A woman in Kuala Lumpur writes a message to mark the 10th anniversary of MH370’s disappearance [FL Wong/AP Photo]

Two weeks later, then Malaysian Prime Minister Najib Razak announced the plane had “ended” its journey in the remote southern Indian Ocean.

‘The best child’

Siregar, a graduate of Indonesia’s prestigious Bandung Institute of Technology, was the youngest of five children – three boys and two girls – and Panjaitan says he was “the best”.

“That doesn’t mean my other children aren’t amazing,” she explained. “One works as a prosecutor and another is a diplomat, but Firman was just the best child and my other children understand what I mean when I say that. He was so handsome, so well-behaved, so respectful and so kind.

“He never gave me any trouble as a child, and he knew what to do and what not to do without me telling him.”

Before he went to Beijing, Siregar had introduced his mother and family to his girlfriend and her parents, who had travelled from Bandung to meet Panjaitan and her husband Chrisman.

“They said they wanted to get married and I was happy that he’d found his life partner,” she said.

Six months after the plane went missing, Panjaitan and her husband went to Bandung to meet Siregar’s girlfriend and gave her their blessing to move forward with her life.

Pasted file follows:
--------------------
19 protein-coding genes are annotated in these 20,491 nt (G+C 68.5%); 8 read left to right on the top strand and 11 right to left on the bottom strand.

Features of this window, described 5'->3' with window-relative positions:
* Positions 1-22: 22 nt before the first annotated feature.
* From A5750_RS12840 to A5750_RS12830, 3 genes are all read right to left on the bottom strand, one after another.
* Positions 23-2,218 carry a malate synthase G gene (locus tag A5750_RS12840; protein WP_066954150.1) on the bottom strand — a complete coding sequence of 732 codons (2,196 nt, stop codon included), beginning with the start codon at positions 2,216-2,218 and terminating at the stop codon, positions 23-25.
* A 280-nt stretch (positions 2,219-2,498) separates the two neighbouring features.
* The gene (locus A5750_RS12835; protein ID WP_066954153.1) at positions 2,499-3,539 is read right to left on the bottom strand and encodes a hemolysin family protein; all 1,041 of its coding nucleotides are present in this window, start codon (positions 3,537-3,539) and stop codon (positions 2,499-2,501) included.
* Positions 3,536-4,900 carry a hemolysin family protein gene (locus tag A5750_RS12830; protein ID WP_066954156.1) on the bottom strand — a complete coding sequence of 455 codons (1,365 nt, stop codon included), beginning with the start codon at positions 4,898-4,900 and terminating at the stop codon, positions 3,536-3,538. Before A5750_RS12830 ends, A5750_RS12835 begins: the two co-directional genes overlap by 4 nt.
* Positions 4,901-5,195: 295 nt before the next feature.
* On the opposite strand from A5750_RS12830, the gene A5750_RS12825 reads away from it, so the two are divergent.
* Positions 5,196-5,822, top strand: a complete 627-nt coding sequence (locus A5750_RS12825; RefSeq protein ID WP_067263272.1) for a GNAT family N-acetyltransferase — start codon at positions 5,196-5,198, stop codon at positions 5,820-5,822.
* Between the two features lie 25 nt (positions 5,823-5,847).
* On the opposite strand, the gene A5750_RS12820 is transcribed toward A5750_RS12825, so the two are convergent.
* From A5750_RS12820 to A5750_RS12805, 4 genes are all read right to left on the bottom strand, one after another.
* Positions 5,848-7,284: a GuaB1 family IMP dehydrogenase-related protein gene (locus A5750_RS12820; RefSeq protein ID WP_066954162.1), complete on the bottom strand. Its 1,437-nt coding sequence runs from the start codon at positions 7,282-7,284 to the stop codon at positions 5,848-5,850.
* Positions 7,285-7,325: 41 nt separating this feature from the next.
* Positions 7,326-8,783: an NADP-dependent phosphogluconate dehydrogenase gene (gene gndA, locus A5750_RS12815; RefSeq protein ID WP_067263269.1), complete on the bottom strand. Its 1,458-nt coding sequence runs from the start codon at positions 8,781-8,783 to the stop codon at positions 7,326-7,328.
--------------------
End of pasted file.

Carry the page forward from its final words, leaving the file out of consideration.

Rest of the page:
“We said that if she wanted to get married in the future, she should do it,” Panjaitan told Al Jazeera. “She didn’t say anything, just cried. And we cried too, it was just so sad.”

Many theories, few answers

Endless speculation has filled the void left by the failure to find MH370.

Some claim Captain Zaharie engineered a sophisticated murder-suicide plot to deliberately crash the plane into the ocean.

Others suggest that the plane was hijacked, deliberately shot down, or suffered a technical malfunction that cut off its communication systems and incapacitated the pilots leading to its eventual crash.

None of the claims has been proven.

Searches have proved fruitless, including a significant underwater and air search across an area of 120,000sq km (46,332sq miles) that cost $147m and was led by an Australian team in conjunction with Malaysia and China.

The Malaysian authorities have also launched several investigations that culminated in a 495-page report that was finally released in 2018. It found that while foul play was likely, it was not possible to say who was responsible.

Last week, ahead of the 10th anniversary, Malaysia’s Prime Minister Anwar Ibrahim reiterated that Malaysia was prepared to reopen an investigation if new evidence emerged.

Malaysia’s transport minister, Anthony Loke, has also said that he has plans to meet US marine robotics company, Ocean Infinity, to discuss a new proposed underwater search.

Panjaitan said that her family welcomes any renewed investigation.

Some fragments from the plane have washed up on East African beaches, including a flaperon that forms part of the wing, but there has been nothing more substantial.

For Panjaitan that leaves room for hope.

“If it crashed, why haven’t they found it? It is a huge plane. What is important is that, alive or not, we still have hope that they will be found,” she said.

“Hopefully Firman is alive, and we can go and pick him up wherever he is. When I see him again, the first thing I will do is give him a big hug.”